Do we need help along this path? Yes! That is the vital role of life mentors and plastic surgery mentors. Often, they are not the same. I would argue that with appropriate mentorship for junior faculty, we can address the problems of job dissatisfaction and attrition. We are very good at providing mentorship to our students and residents, but what happens after? Are we doing a good job at mentoring our young junior faculty or have we failed? Do we prepare plastic surgeons for the business and academic aspect of plastic surgery today? The answer is—it depends! It depends on your mentor, your training, and your mindset to learn these fundamental aspects that are key to success in plastic surgery. We often forget that, as physicians, we have an obligation to give back and teach the next generation so they can be better than we were. We can and must do better!

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IMPORTANCE OF MENTORS

As stated by Rohrich, we must train at the “feet of masters.”1 Mentorship is key to professional development. Mentors provide advice, guidance, and support, fostering qualities that enable a successful career and improve retention.2 Mentorship increases productivity, career advancement, research, and grant funding, and decreases burnout compared with nonmentored peers.3,4 Mentees, in addition, report higher job satisfaction.3 Furthermore, mentors benefit also as they pass on their talents and skills to the next generation.3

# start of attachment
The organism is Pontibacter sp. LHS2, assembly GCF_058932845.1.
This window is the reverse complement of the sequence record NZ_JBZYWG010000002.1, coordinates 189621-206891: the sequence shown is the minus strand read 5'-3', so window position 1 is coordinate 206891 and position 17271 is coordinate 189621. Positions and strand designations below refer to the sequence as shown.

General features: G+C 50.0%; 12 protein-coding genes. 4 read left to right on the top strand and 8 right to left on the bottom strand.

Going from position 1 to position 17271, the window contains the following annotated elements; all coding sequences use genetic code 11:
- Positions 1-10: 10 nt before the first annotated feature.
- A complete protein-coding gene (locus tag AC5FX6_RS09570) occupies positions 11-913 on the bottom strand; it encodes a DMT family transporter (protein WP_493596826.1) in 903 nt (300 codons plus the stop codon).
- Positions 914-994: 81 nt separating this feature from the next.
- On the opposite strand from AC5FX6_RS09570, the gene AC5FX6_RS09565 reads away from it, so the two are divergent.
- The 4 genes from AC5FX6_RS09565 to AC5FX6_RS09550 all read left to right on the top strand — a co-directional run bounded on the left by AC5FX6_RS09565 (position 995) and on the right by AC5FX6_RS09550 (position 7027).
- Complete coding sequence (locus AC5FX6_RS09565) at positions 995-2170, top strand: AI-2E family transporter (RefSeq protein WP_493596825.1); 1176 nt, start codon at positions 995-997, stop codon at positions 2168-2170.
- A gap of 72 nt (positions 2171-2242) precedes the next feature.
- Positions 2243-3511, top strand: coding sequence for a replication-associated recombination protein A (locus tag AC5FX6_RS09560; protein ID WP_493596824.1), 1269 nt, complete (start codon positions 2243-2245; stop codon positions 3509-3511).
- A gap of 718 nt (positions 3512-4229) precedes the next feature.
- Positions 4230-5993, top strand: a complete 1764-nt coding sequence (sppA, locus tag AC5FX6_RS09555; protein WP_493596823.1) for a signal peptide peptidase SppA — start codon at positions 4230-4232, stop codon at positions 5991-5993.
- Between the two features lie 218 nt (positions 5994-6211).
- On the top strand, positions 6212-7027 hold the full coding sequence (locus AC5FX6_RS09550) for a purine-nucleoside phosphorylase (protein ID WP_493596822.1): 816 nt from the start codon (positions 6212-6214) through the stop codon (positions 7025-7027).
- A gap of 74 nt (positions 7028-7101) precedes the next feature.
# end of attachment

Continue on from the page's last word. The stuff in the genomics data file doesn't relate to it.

Mentorship is important throughout our training and contributes to the success of our profession.4 Eighty percent of recent medical school graduates reported that their mentors influenced their decision to pursue plastic surgery; 40 percent wanted a practice similar to their mentor’s.4 They were also more likely to become academic surgeons according to a survey by DeLong et al.5 Mentorship, however, becomes less formal once training is complete, as 19 to 84 percent of clinical faculty reported working with a mentor.6 This is concerning given the data showing its importance and the high attrition rates seen in academic medicine among faculty.

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HIGH ATTRITION RATES